Carcanet Celebrates 50 Years!
Since 1969 Carcanet has been committed to publishing poetry from around the world, and to mark the past fifty years we're busy planning parties, symposia, exhibitions and more to celebrate! You can read an interview with our founder and editorial director, Michael Schmidt, in The Bookseller
,where we also reveal key dates for your diaries from the autumn onwards!
A series of symposia will run at key locations around the UK and Ireland between Autumn 2019 - Summer 2020, at Poetry Ireland, The Scottish Poetry Library, the National Centre for Writing in Norwich, at Cardiff University and at the Newcastle Centre for the Literary Arts.
, the press will celebrate in our home of Manchester over the weekend of 21st to 24th
. There will also be events at bookshops and literary festivals. Please scroll down to see the full timeline which we will update regularly over the anniversary year.
The November-December issue of PN Review
will be our 250th, and in December we're looking forward to publishing our anniversary edition, Fifty Fifty: Carcanet's Jubilee in Letters
, edited by Robyn Marsack - more information below.
TIMELINEFriday 25 October:
Carcanet at 50: Poetry Ireland November 8 - 10:
The first in our series of celebratory symposia, an afternoon of presentations, discussions and poetry readings, followed by evening readings at Poetry Ireland, Dublin. Two panels will explore Carcanet’s core Irish poets and Irish poetry beyond Ireland. Confirmed speakers include Carcanet poets Sinéad Morrissey, Tara Bergin, John F. Deane, Mary O’Malley, Martina Evans and Moya Cannon; Gerard Smith, Eilean Ni Chuilleanáin and John McAuliffe of The Irish Times, Sarah Byrne of The Well Review and Colette Bryce.
Please visit the separate Eventbrite pages for more information and to book free tickets for the afternoon symposium here, and the evening readings here.
Poetry in AldeburghThursday 21 November:
Join us at Poetry in Aldeburgh for the first literary festival edition of Carcanet at 50 events.
On Saturday afternoon, 5:30-6:30pm, join us for Carcanet at 50 - Launch of Fifty Fifty: Carcanet's Jubilee in Letters with Robyn Marsack and Michael Schmidt.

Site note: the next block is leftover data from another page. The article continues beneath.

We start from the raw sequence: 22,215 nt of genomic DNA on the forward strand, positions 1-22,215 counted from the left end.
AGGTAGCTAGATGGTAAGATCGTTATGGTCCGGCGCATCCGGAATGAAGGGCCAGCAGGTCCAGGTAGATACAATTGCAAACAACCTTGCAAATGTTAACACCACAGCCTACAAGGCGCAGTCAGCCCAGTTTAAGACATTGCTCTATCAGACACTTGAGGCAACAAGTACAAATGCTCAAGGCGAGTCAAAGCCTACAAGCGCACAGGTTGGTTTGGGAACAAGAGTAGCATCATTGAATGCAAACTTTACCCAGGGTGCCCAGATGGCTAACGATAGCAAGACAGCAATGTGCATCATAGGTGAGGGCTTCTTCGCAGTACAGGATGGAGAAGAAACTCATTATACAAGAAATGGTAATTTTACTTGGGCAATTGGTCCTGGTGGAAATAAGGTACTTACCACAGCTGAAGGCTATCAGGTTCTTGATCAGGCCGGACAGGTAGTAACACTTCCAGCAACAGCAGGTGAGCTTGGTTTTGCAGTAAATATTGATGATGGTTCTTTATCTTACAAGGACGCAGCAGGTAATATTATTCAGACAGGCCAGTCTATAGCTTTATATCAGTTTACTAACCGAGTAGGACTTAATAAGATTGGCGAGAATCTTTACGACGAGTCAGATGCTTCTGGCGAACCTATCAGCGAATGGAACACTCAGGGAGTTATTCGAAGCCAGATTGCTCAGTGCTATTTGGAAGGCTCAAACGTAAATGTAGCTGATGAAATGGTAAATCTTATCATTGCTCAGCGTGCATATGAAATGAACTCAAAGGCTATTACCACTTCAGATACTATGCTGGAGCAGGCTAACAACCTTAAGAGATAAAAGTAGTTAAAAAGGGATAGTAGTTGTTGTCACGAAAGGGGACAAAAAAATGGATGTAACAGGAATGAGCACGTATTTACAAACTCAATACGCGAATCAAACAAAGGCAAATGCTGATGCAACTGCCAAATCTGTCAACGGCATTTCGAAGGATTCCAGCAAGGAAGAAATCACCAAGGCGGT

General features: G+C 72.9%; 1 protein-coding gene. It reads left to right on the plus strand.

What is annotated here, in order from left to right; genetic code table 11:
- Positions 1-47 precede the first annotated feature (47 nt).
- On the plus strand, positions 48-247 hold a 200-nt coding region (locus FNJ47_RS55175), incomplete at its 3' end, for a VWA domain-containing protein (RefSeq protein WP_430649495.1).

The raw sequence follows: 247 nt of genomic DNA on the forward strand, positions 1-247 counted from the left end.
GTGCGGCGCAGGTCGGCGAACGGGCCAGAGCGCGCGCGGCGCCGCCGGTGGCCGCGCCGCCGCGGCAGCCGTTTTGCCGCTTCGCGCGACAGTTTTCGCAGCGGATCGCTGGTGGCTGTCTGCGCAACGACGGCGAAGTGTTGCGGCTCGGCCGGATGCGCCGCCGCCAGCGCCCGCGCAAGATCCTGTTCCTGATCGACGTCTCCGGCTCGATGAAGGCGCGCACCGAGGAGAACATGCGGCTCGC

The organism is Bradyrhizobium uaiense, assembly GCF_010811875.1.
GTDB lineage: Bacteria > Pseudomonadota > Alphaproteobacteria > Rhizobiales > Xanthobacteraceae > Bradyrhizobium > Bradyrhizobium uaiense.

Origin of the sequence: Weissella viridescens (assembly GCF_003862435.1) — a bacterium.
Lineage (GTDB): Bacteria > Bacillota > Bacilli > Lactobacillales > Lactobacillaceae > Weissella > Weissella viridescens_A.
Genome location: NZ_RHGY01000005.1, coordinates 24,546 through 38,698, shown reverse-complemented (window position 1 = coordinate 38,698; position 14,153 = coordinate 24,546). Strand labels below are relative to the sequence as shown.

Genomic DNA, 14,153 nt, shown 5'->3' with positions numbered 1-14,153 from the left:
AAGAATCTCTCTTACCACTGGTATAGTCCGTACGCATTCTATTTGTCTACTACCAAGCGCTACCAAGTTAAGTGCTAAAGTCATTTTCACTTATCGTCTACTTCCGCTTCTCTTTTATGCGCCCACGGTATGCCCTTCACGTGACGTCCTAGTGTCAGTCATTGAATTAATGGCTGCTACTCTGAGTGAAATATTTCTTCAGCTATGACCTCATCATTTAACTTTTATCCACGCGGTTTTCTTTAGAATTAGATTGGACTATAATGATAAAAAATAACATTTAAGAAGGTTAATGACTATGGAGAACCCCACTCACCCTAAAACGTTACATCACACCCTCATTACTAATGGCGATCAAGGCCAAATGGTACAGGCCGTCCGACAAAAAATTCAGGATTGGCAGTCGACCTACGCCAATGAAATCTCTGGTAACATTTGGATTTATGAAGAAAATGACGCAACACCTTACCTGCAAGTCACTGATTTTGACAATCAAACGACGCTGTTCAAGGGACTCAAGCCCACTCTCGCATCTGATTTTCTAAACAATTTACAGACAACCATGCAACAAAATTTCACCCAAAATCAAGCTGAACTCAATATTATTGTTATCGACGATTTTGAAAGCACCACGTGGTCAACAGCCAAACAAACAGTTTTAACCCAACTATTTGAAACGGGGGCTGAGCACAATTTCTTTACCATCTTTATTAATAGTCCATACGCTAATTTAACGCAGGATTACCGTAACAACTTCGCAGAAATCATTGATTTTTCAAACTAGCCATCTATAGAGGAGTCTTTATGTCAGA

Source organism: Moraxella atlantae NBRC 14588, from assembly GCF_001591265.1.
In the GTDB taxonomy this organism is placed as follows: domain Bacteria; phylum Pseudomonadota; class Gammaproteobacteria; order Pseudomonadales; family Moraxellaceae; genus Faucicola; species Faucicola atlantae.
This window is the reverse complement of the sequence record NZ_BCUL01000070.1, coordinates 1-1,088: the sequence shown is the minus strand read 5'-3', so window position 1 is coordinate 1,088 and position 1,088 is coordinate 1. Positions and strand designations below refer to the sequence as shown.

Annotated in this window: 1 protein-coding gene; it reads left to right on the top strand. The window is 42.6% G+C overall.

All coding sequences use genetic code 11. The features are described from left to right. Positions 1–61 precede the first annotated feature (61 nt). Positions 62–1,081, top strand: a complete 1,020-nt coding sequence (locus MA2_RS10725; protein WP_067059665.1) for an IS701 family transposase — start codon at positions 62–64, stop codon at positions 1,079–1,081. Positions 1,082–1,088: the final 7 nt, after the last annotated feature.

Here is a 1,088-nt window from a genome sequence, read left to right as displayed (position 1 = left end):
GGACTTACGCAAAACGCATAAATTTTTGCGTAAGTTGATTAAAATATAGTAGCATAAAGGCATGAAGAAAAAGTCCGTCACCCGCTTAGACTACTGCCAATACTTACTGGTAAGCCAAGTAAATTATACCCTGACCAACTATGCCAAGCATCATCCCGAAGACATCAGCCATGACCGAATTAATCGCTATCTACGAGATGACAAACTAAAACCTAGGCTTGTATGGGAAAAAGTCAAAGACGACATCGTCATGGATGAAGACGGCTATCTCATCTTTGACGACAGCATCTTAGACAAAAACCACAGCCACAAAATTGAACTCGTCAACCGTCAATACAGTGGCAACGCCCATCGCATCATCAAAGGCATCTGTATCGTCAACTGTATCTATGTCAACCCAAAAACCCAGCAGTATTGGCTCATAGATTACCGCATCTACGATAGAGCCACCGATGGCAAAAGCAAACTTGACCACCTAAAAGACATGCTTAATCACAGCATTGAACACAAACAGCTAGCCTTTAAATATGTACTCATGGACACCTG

Then, on Sunday afternoon, 1-2pm, join us for Carcanet at 50: Poets Through the Generations for readings from Alison Brackenbury, Peter Sansom, Julia Blackburn, Mina Gorji, Lisa Kelly, John Greening and Jamie Osborn.
Please visit the Poetry in Aldeburgh website to book tickets to these events.
Annual John Rylands Reading Saturday 23 November:
The esteemed readers at the historic John Rylands Library, Manchester, will be Kei Miller, Sinéad Morrissey and Matthew Welton. The event will be accompanied by a Collection Encounter, in which guests can look at specially selected items from Carcanet’s archive, which is held in the library. The readers will offer creative writing workshops earlier in the day.
Please visit Eventbrite to book a free ticket to this event.
Poets & Players Sunday 24 November:
A special edition of Poets & Players, Manchester’s long-running poetry & music performance series, at the Whitworth Gallery.
Carcanet at 50: Poem of the Week with Carol RumensWednesday 4 December:
The weekend’s celebrations will close with a special Sunday afternoon event at Chetham’s Library, from 3pm to 4.30pm, in collaboration with Manchester Literature Festival. Carol Rumens’s popular ‘Poem of the Week’ blog has been featuring in the Guardian for more than a dozen years. Join her and Carcanet’s Michael Schmidt for a wide-ranging conversation about poetry and participate in the launch of Smart Devices: 52 Poems from the Guardian 'Poem of the Week'. We are joined by local writers and literary figures including Simon Armitage, Helen Mort, SuAndi, Afshan D’souza Lodhi, Stephen Raw, Matthew Frost and Zaffar Kunial, who will read their favourite Carcanet poems from the blog.
Tickets for this event are £8/£6 concession (including a complimentary drink), and can be booked via Manchester Festival online here or over the phone on 0843 208 0500.
Carcanet at 50: Five Leaves Bookshop, Nottingham Saturday 25 January: